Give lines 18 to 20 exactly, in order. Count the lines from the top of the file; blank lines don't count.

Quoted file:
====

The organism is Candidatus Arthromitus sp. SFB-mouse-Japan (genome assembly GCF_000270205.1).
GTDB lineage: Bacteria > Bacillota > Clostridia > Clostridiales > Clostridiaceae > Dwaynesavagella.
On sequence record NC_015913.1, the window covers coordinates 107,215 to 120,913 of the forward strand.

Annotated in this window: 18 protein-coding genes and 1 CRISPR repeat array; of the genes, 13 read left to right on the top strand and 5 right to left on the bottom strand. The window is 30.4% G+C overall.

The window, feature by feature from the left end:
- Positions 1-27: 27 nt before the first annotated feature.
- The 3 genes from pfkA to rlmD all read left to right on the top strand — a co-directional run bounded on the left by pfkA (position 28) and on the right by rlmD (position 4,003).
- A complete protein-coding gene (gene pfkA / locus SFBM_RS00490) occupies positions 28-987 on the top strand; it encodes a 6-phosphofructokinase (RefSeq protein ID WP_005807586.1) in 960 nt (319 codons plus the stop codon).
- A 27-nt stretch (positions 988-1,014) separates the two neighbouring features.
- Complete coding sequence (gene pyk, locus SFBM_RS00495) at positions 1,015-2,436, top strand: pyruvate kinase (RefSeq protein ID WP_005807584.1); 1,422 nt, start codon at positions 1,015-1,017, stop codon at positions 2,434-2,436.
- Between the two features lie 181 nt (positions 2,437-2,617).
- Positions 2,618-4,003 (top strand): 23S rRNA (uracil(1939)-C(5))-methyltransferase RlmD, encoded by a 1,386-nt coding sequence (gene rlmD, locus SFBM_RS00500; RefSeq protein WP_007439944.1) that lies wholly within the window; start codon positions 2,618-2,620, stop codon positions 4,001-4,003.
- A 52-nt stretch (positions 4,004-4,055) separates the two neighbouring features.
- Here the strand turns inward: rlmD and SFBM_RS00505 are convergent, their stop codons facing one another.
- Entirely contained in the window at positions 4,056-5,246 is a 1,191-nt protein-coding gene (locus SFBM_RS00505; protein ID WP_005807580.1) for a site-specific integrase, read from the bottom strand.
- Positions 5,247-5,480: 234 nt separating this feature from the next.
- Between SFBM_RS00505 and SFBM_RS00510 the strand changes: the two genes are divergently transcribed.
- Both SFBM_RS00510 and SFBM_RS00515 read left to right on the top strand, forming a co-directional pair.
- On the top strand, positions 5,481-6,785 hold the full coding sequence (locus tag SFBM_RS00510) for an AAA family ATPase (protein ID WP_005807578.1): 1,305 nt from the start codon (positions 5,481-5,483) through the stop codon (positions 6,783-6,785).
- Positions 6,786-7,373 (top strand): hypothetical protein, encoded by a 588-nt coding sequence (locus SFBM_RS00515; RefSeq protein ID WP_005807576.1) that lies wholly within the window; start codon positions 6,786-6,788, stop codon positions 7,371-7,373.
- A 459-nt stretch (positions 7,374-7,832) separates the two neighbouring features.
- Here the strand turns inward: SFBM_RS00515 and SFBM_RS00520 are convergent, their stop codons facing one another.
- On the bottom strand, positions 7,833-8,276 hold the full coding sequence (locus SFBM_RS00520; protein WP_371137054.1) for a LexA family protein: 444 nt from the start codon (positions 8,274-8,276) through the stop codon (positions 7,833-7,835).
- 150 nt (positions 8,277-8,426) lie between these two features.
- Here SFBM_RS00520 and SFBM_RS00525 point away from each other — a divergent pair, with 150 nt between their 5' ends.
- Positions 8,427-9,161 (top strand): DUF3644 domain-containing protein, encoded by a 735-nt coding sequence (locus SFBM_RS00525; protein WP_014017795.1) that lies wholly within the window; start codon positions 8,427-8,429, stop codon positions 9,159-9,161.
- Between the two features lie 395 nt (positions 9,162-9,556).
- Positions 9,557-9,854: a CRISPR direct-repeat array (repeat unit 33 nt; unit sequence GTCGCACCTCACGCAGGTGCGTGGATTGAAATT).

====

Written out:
- Both SFBM_RS00510 and SFBM_RS00515 read left to right on the top strand, forming a co-directional pair.
- On the top strand, positions 5,481-6,785 hold the full coding sequence (locus tag SFBM_RS00510) for an AAA family ATPase (protein ID WP_005807578.1): 1,305 nt from the start codon (positions 5,481-5,483) through the stop codon (positions 6,783-6,785).
- Positions 6,786-7,373 (top strand): hypothetical protein, encoded by a 588-nt coding sequence (locus SFBM_RS00515; RefSeq protein ID WP_005807576.1) that lies wholly within the window; start codon positions 6,786-6,788, stop codon positions 7,371-7,373.